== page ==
None of us chose these roles and yet it is clear that stepping out of them is our work to do.

What’s your vision for the future?

My ultimate vision is one in which societies and communities recognise that concepts such as race, gender, ability, sexuality etc. are nothing more than social constructs - identifying labels - to which people have attached far more meaning than actually exists. 

It sounds trite to say “we’re all humans, after all” - AND it’s the truth. It is however deeply naïve to say that, when some of those humans are protected, elevated and given power over others for no other reason than the colour of their skin…AND they have no real intention of changing that. 

How can people support the work?

We have an IndieGoGo campaign running to generate the funds needed to pay our small founding team for the next 3-4 months and cover the gap before we can ramp up sales to be self-sustaining. If you’d like a cookie for your support, you can also buy one here ;) 

We also offer direct, pretty personal support via the Anti-Racist Leaders Association - something you (Sharon) co-host and lead with me! This is a powerful combination of personal and professional development for anti-racism work and is ideal for leaders (and by this we mean ANYONE wanting to lead the way to anti-racism, for themselves and/or others).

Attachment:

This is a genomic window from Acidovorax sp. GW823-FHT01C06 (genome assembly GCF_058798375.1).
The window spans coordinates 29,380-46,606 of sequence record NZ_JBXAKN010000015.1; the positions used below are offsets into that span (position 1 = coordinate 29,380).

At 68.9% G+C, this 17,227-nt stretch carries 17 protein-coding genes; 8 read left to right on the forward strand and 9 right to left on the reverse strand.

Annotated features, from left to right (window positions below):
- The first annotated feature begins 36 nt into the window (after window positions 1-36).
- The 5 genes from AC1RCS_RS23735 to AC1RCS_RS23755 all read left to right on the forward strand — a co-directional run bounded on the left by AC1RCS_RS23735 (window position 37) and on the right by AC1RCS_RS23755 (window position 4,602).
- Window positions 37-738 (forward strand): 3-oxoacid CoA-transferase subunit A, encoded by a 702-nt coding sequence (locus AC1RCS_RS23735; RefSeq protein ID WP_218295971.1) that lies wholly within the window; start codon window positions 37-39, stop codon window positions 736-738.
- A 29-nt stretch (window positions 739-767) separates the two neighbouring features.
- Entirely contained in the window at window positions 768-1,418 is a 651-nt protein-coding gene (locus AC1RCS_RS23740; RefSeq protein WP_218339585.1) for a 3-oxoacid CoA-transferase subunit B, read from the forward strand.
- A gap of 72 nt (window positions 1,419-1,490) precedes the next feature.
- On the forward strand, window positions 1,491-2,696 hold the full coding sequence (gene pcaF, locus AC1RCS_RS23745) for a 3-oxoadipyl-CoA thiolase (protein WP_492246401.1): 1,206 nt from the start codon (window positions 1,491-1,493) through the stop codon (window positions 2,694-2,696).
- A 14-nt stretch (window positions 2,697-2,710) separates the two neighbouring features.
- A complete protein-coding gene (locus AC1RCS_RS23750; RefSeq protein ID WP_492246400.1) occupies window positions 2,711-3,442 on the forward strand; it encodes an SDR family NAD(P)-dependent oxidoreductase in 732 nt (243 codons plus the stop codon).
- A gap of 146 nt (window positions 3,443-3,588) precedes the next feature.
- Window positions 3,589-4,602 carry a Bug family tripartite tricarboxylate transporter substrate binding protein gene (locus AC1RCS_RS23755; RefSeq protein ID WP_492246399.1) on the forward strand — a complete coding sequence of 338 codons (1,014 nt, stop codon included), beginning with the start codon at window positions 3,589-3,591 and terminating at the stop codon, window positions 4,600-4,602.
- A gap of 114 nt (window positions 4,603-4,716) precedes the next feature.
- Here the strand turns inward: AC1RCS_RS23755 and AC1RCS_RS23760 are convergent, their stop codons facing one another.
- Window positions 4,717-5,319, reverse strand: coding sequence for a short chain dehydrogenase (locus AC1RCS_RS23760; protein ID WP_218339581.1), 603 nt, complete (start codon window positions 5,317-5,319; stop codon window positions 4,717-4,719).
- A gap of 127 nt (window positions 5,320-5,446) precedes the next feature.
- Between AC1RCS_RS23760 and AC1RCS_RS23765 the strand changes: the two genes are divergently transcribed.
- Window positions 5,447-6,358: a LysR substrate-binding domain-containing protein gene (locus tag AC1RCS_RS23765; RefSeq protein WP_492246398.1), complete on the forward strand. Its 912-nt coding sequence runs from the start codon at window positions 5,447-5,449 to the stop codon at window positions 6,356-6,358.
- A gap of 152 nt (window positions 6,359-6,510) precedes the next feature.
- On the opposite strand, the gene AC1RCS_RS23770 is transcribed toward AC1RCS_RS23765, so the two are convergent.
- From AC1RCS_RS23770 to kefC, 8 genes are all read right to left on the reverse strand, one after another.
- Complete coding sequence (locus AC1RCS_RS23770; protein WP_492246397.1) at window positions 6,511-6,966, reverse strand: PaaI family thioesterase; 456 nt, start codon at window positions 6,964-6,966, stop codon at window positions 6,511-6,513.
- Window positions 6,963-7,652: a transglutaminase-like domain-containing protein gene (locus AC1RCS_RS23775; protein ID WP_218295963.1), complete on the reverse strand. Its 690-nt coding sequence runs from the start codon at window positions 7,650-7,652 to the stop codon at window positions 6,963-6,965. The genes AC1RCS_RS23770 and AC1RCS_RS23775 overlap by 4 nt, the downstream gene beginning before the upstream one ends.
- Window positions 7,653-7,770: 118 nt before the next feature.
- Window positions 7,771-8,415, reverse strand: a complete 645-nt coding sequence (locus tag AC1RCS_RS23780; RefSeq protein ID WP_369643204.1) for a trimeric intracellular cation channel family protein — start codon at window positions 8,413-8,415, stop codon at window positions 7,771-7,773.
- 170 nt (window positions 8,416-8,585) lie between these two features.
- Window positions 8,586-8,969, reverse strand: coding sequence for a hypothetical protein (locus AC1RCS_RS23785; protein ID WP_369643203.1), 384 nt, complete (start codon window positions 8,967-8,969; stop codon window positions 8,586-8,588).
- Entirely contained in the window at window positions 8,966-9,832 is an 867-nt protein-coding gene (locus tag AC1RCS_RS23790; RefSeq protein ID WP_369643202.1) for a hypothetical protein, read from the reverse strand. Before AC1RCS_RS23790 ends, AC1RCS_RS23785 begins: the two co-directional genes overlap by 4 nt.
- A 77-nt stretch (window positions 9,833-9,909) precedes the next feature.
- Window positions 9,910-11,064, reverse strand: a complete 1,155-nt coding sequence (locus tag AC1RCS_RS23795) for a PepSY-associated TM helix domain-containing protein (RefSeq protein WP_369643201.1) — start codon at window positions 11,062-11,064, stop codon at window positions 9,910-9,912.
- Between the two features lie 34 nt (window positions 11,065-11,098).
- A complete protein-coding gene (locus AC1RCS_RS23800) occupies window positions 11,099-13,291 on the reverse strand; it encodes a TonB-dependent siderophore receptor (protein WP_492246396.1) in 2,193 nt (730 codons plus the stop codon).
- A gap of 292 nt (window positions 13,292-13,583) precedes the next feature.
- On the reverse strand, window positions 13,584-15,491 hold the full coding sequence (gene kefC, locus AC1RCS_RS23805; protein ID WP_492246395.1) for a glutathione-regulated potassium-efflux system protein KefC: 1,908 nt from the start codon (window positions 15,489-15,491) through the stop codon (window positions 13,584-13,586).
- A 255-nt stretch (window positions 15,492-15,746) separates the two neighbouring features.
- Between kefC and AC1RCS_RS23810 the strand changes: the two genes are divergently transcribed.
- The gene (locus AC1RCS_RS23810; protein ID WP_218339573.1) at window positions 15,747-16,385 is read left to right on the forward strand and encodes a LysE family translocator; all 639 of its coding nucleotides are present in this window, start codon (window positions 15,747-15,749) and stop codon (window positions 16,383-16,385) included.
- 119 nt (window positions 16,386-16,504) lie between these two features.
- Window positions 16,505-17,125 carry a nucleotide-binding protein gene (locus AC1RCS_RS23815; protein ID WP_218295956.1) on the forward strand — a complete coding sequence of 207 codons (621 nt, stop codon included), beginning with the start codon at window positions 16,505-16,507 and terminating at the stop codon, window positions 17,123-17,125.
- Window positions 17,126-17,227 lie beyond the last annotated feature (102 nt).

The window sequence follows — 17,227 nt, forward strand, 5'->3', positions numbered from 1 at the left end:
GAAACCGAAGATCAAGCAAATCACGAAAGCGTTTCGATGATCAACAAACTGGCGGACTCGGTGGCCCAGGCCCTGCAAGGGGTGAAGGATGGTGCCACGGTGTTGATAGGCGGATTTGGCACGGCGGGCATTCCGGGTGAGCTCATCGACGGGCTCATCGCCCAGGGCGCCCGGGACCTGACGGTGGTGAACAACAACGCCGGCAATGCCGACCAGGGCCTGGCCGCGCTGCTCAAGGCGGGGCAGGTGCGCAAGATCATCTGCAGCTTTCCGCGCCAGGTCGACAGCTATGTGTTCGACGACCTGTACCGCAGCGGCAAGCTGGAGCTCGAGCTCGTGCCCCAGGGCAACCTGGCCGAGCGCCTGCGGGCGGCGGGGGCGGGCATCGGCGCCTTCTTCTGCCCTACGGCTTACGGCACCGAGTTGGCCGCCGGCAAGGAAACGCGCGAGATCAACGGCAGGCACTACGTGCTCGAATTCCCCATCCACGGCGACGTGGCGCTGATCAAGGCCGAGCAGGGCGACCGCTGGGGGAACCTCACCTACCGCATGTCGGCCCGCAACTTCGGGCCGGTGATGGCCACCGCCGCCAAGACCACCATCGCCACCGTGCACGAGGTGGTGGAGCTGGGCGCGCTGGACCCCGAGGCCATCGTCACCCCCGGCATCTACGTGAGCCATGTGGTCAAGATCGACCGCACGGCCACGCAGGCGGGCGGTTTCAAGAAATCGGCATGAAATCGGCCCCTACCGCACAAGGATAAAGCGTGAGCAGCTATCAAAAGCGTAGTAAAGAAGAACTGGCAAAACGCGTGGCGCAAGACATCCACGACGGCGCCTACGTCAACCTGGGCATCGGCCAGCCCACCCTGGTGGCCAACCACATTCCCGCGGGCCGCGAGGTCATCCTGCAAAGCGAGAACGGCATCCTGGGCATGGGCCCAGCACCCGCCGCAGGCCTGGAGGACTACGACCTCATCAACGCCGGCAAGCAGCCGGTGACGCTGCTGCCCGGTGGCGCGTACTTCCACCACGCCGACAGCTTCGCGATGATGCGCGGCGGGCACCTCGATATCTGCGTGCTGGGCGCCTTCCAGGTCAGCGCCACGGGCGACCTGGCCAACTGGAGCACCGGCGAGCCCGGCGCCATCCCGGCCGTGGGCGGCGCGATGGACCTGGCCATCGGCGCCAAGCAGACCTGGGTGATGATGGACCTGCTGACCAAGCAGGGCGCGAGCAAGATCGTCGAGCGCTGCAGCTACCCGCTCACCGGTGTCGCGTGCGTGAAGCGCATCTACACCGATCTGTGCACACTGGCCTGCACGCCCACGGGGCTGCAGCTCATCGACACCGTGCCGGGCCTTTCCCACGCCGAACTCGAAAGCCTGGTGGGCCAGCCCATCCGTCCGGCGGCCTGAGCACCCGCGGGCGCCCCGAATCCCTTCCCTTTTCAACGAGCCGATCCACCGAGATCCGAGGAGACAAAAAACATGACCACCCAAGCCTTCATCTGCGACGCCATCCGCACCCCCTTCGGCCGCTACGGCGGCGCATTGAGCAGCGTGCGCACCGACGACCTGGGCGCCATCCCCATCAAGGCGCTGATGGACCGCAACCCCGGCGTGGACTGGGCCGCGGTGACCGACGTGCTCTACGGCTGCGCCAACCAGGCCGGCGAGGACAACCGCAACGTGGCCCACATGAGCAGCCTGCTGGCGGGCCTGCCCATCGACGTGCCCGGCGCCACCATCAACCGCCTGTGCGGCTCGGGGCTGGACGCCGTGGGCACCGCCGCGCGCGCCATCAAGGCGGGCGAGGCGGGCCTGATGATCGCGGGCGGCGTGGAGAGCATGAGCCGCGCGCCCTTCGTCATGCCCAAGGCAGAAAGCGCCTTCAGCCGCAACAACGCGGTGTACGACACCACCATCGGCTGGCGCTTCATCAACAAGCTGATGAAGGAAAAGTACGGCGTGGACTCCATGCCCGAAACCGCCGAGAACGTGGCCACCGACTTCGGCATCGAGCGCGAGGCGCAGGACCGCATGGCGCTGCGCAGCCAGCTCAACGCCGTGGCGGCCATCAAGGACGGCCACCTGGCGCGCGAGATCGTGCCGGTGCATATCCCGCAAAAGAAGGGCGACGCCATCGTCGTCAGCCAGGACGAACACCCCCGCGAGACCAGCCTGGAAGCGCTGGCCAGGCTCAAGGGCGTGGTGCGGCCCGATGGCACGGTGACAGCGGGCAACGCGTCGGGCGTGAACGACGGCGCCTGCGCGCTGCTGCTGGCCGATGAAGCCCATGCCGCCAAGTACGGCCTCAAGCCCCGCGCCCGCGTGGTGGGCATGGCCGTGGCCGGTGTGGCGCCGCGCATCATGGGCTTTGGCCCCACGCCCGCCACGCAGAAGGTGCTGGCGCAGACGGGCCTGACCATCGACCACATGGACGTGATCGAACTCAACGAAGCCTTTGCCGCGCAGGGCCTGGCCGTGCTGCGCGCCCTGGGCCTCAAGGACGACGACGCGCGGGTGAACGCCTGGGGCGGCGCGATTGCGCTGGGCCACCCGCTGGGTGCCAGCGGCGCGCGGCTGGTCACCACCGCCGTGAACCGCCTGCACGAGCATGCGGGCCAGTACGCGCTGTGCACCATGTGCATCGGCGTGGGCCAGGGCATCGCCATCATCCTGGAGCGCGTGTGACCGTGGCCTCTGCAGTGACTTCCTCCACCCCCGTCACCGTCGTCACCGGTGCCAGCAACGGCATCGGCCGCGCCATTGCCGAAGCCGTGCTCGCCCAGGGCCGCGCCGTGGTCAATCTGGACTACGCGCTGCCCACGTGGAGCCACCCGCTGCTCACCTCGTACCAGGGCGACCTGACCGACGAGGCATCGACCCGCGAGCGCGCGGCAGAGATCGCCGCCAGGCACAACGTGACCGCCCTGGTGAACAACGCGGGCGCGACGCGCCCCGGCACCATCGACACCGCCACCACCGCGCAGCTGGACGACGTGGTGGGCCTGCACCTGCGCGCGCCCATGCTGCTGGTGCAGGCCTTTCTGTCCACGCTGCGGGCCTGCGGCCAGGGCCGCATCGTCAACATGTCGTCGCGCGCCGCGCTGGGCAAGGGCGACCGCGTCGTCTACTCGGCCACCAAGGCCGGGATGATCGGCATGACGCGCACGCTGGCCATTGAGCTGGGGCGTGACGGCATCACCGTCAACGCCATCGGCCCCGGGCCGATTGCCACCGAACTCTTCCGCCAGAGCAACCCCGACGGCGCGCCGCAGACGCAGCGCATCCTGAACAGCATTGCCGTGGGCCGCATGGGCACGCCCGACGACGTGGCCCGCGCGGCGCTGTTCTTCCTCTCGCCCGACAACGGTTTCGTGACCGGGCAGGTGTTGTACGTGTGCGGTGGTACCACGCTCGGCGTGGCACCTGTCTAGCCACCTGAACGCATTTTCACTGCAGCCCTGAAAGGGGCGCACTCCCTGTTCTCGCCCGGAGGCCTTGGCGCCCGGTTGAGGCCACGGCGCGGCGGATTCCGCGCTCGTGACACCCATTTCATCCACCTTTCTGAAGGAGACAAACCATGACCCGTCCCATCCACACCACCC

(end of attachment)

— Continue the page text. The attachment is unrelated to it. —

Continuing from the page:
Is there anything I haven't asked you that you'd like to add?

Yes. One of the things I think many (white) people don’t get about anti-racism is how and why they too benefit. I can think of many reasons, but the biggest and most fundamental is: Freedom.

In the work of anti-racism, it’s very clear there ARE two sides - the perpetrators (white people) and the victims (Black, Brown and Indigenous people). NONE of us chose these roles - we are ALL victims of the actions/roles of our ancestors. 

Just like good couples therapy recommends, instead of standing on opposite sides of an argument and fighting each other, shall we stand on the same side, united against ‘the problem’, and fight it together?

Thanks, Lea. Folks, feel free to check out the links above to learn more about and support Mission Equality and the Anti-Racism Leaders Association. You can also follow Lea on LinkedIn for insightful reads on what it takes to build an anti-racist business.

© Sharon Hurley Hall, 2022. All Rights Reserved.

Background image courtesy of Getty Images - Colors Hunter - Chasseur de Couleurs